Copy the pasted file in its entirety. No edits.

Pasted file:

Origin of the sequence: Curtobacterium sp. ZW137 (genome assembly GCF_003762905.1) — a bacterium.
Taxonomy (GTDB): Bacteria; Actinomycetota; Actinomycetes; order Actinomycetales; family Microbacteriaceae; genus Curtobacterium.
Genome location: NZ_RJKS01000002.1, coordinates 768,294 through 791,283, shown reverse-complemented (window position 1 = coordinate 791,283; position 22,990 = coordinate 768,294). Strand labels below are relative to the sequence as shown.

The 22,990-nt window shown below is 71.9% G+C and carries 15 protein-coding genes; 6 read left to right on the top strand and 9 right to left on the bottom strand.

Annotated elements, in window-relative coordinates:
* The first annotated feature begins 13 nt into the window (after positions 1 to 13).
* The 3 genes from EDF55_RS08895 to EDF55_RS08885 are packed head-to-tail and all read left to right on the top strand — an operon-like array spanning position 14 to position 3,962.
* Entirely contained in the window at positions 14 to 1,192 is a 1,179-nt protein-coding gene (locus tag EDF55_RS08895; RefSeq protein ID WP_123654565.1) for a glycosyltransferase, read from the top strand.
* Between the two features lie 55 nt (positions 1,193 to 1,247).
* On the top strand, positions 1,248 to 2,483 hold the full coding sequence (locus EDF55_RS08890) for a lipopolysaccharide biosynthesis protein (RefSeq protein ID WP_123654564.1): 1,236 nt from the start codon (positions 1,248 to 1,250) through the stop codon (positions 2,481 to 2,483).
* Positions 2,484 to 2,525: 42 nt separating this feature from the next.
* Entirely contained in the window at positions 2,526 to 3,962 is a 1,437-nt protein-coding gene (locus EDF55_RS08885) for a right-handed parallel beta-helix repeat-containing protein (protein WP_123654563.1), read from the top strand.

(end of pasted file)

Origin of the sequence: Curtobacterium sp. ZW137 (genome assembly GCF_003762905.1) — a bacterium.
Taxonomy (GTDB): Bacteria; Actinomycetota; Actinomycetes; order Actinomycetales; family Microbacteriaceae; genus Curtobacterium.
Genome location: NZ_RJKS01000002.1, coordinates 768,294 through 791,283, shown reverse-complemented (window position 1 = coordinate 791,283; position 22,990 = coordinate 768,294). Strand labels below are relative to the sequence as shown.

The 22,990-nt window shown below is 71.9% G+C and carries 15 protein-coding genes; 6 read left to right on the top strand and 9 right to left on the bottom strand.

Annotated elements, in window-relative coordinates:
* The first annotated feature begins 13 nt into the window (after positions 1 to 13).
* The 3 genes from EDF55_RS08895 to EDF55_RS08885 are packed head-to-tail and all read left to right on the top strand — an operon-like array spanning position 14 to position 3,962.
* Entirely contained in the window at positions 14 to 1,192 is a 1,179-nt protein-coding gene (locus tag EDF55_RS08895; RefSeq protein ID WP_123654565.1) for a glycosyltransferase, read from the top strand.
* Between the two features lie 55 nt (positions 1,193 to 1,247).
* On the top strand, positions 1,248 to 2,483 hold the full coding sequence (locus EDF55_RS08890) for a lipopolysaccharide biosynthesis protein (RefSeq protein ID WP_123654564.1): 1,236 nt from the start codon (positions 1,248 to 1,250) through the stop codon (positions 2,481 to 2,483).
* Positions 2,484 to 2,525: 42 nt separating this feature from the next.
* Entirely contained in the window at positions 2,526 to 3,962 is a 1,437-nt protein-coding gene (locus EDF55_RS08885) for a right-handed parallel beta-helix repeat-containing protein (protein WP_123654563.1), read from the top strand.